Some PA diagnostic technologies are already highly affordable and thus available to smaller farms thanks to smart phones or tablets and their applications. Such applications can directly signal a problem on the field or connect to an online service for further probing.

Other fundamental PA technologies are less available to smaller farms and should therefore be promoted by the CAP. These technologies can be divided in three categories:

  1. Guidance Systems
  2. Variable Rate Applications (VRT) & Nutrient Sensing
  3. Precision Livestock Farming (PLF) Technologies

Each of these technologies offers distinct advantages in terms of sustainability and profitability for farmers.

CAP Reform: Support to Access Smart & Precision Agriculture Technologies Tailored to Farm Size

The CAP after 2020 should help improve access to Smart & Precision Agriculture Technologies through a Sustainable Productivity Bonus which would be adapted to the farm size and differ for different sizes of farms, namely: 

  • Farms < 50ha: as most of these farms do not have adequate access to PA technologies, they should be eligible for a dedicated subsidy to invest in basic PA technologies or a voucher for using contractual services. In addition, CEMA proposes for this size of farm to create a special voucher for buying small-scale communication technologies with agricultural applications, like smart phones, tablets, computers. This special and annual voucher for lower-scale technologies could be in the range of EUR 500-750.
  • Farms 50–100ha: CEMA proposes a two-tier system for this category of farms: they could either go for the Sustainable Productivity Bonus or apply for a dedicated Smart Technologies subsidy or voucher. CEMA estimates that a dedicated subsidy ranging between EUR 6,500–7,000 would be suitable to cover the basic PA needs farmers of this size category. The dedicated Smart Technologies subsidy could be used either for investing in advanced technologies or renting the services of a certified contractor/cooperative equipped with these technologies. In case of a direct investment, the subsidy could be allocated based on the normal depreciation period of the purchased technology, i.e. EUR 7,000 / 5 years = EUR 1,400 per year. If the farmer would be using a cooperative’s or contractors’ services, it is proposed to issue a smart technologies voucher to the farmer to be released by the contractor.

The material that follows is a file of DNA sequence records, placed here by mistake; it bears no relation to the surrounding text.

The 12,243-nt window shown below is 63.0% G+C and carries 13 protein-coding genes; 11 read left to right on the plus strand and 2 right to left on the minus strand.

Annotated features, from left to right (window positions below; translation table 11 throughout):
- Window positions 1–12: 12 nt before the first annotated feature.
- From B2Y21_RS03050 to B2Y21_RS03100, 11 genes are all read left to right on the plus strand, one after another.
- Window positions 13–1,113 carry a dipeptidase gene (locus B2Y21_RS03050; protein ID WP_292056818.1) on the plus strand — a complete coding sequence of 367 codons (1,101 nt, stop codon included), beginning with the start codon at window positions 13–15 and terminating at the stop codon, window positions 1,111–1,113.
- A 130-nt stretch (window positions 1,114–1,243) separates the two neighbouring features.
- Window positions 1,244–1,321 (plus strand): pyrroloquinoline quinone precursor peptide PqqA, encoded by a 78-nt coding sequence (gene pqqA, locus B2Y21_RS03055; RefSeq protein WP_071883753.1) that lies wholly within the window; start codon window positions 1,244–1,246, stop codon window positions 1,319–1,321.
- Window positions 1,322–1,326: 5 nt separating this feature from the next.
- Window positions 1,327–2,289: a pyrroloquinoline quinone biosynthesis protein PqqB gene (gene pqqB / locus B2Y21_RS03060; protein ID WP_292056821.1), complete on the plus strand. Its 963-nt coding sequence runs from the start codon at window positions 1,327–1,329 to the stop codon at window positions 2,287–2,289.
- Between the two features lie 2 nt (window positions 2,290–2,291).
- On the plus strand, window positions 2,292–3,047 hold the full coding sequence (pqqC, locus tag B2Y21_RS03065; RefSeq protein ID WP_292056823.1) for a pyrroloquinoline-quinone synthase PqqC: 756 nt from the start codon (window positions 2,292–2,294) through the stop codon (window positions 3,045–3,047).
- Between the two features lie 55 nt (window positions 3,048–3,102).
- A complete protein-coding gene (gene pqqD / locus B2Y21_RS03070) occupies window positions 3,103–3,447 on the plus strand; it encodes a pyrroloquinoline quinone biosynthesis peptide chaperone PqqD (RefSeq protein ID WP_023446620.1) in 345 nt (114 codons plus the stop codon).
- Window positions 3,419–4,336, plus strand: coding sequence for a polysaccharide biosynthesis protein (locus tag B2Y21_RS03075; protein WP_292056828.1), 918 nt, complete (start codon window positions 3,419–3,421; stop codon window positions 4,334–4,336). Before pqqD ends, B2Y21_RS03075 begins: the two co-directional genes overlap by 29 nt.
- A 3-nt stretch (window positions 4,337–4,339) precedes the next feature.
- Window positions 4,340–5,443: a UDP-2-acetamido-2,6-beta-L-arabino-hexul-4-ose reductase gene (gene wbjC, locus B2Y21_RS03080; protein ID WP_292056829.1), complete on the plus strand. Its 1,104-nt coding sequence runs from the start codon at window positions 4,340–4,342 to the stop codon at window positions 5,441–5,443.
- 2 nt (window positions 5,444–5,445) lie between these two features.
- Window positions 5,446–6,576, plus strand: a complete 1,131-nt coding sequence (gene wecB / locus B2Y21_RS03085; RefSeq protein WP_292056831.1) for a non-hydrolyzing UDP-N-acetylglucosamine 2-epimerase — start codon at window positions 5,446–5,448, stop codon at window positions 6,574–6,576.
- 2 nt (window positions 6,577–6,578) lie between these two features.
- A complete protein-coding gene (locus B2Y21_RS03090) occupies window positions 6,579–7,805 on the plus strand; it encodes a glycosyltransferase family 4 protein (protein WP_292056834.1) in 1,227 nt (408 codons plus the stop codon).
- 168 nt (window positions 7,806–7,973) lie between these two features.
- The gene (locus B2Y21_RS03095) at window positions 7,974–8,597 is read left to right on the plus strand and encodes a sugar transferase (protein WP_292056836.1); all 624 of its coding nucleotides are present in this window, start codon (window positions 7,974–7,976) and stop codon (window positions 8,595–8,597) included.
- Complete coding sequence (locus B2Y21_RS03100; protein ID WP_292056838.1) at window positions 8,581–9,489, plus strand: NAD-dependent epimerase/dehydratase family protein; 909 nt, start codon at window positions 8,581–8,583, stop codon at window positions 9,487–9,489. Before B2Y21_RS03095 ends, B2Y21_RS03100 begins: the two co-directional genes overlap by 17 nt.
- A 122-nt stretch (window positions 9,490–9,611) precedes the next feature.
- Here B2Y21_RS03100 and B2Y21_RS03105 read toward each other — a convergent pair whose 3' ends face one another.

• Farms >100 ha: a majority of these farms have at least access to one the fundamental PA technologies identified in this paper. For these farms, the Sustainable Productivity Bonus put forward would still apply and would practically work this way: “Farmers investing a given percentage of their revenue in certified sustainable technologies will automatically be eligible to the Greening direct CAP payments. Optionally, EU farmers who would not reach this percentage could still use the traditional Greening CAP scheme”. Other certified smart technologies could potentially be eligible to the Sustainable Productivity Bonus, like: Big Data, the Internet of things, smart devices smart-phones, tablets, software, applications, embarked computers, unmanned systems, drones, robots, and autonomous machinery.

In order to avoid unnecessary administrative costs and extra burdens for EU farmers, the manufacturers and producers should be able to self-certify the sustainable technologies they offer to EU farmers according to criteria clearly pre-defined in the CAP.


 The Full document can be found HERE

[1] This is CEMA’s 3rd Position Paper on the future of the CAP and supplements the two previous Papers issued in February 2015 and March 2017.[1] Both Papers are available at: